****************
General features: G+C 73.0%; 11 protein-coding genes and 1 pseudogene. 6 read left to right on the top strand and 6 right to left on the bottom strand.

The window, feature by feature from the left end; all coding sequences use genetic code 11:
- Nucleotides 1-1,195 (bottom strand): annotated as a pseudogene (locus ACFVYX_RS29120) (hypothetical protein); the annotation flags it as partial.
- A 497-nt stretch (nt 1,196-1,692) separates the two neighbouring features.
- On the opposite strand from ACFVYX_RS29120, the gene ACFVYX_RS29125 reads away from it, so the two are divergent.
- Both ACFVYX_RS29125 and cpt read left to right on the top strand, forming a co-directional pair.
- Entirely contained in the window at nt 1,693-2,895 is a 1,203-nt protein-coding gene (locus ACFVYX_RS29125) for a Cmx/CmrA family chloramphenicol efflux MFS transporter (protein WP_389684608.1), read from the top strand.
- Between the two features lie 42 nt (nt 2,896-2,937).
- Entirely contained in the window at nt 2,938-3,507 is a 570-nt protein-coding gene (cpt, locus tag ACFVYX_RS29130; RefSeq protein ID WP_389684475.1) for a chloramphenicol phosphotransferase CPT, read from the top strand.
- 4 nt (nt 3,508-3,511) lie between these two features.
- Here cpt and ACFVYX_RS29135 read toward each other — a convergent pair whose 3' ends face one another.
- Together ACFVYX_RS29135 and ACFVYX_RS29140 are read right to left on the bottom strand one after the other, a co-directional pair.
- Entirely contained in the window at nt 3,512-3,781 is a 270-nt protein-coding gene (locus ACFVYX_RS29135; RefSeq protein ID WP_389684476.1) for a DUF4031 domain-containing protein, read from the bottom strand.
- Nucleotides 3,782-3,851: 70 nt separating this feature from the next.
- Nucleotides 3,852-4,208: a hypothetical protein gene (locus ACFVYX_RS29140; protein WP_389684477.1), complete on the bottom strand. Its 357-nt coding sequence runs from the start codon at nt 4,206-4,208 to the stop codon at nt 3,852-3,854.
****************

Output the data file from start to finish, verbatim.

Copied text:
General features: G+C 73.0%; 11 protein-coding genes and 1 pseudogene. 6 read left to right on the top strand and 6 right to left on the bottom strand.

The window, feature by feature from the left end; all coding sequences use genetic code 11:
- Nucleotides 1-1,195 (bottom strand): annotated as a pseudogene (locus ACFVYX_RS29120) (hypothetical protein); the annotation flags it as partial.
- A 497-nt stretch (nt 1,196-1,692) separates the two neighbouring features.
- On the opposite strand from ACFVYX_RS29120, the gene ACFVYX_RS29125 reads away from it, so the two are divergent.
- Both ACFVYX_RS29125 and cpt read left to right on the top strand, forming a co-directional pair.
- Entirely contained in the window at nt 1,693-2,895 is a 1,203-nt protein-coding gene (locus ACFVYX_RS29125) for a Cmx/CmrA family chloramphenicol efflux MFS transporter (protein WP_389684608.1), read from the top strand.
- Between the two features lie 42 nt (nt 2,896-2,937).
- Entirely contained in the window at nt 2,938-3,507 is a 570-nt protein-coding gene (cpt, locus tag ACFVYX_RS29130; RefSeq protein ID WP_389684475.1) for a chloramphenicol phosphotransferase CPT, read from the top strand.
- 4 nt (nt 3,508-3,511) lie between these two features.
- Here cpt and ACFVYX_RS29135 read toward each other — a convergent pair whose 3' ends face one another.
- Together ACFVYX_RS29135 and ACFVYX_RS29140 are read right to left on the bottom strand one after the other, a co-directional pair.
- Entirely contained in the window at nt 3,512-3,781 is a 270-nt protein-coding gene (locus ACFVYX_RS29135; RefSeq protein ID WP_389684476.1) for a DUF4031 domain-containing protein, read from the bottom strand.
- Nucleotides 3,782-3,851: 70 nt separating this feature from the next.
- Nucleotides 3,852-4,208: a hypothetical protein gene (locus ACFVYX_RS29140; protein WP_389684477.1), complete on the bottom strand. Its 357-nt coding sequence runs from the start codon at nt 4,206-4,208 to the stop codon at nt 3,852-3,854.